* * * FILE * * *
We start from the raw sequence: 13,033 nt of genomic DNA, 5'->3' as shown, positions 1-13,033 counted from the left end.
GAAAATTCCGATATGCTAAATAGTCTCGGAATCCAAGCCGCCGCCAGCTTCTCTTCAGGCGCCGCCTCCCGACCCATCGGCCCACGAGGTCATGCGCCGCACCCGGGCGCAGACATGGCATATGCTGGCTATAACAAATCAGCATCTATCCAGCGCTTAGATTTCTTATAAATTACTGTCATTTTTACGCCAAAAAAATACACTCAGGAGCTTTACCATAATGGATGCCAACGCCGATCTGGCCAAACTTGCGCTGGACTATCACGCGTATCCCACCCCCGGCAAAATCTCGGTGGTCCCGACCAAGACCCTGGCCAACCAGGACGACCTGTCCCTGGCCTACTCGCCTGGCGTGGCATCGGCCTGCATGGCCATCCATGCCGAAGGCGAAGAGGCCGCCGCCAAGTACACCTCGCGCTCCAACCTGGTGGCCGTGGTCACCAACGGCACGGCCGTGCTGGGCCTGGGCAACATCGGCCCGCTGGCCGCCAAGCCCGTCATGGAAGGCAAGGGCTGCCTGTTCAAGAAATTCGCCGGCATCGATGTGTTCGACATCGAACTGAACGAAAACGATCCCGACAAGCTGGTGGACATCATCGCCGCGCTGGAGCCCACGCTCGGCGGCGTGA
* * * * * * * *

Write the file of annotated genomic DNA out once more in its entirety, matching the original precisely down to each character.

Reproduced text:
We start from the raw sequence: 13,033 nt of genomic DNA, 5'->3' as shown, positions 1-13,033 counted from the left end.
GAAAATTCCGATATGCTAAATAGTCTCGGAATCCAAGCCGCCGCCAGCTTCTCTTCAGGCGCCGCCTCCCGACCCATCGGCCCACGAGGTCATGCGCCGCACCCGGGCGCAGACATGGCATATGCTGGCTATAACAAATCAGCATCTATCCAGCGCTTAGATTTCTTATAAATTACTGTCATTTTTACGCCAAAAAAATACACTCAGGAGCTTTACCATAATGGATGCCAACGCCGATCTGGCCAAACTTGCGCTGGACTATCACGCGTATCCCACCCCCGGCAAAATCTCGGTGGTCCCGACCAAGACCCTGGCCAACCAGGACGACCTGTCCCTGGCCTACTCGCCTGGCGTGGCATCGGCCTGCATGGCCATCCATGCCGAAGGCGAAGAGGCCGCCGCCAAGTACACCTCGCGCTCCAACCTGGTGGCCGTGGTCACCAACGGCACGGCCGTGCTGGGCCTGGGCAACATCGGCCCGCTGGCCGCCAAGCCCGTCATGGAAGGCAAGGGCTGCCTGTTCAAGAAATTCGCCGGCATCGATGTGTTCGACATCGAACTGAACGAAAACGATCCCGACAAGCTGGTGGACATCATCGCCGCGCTGGAGCCCACGCTCGGCGGCGTGA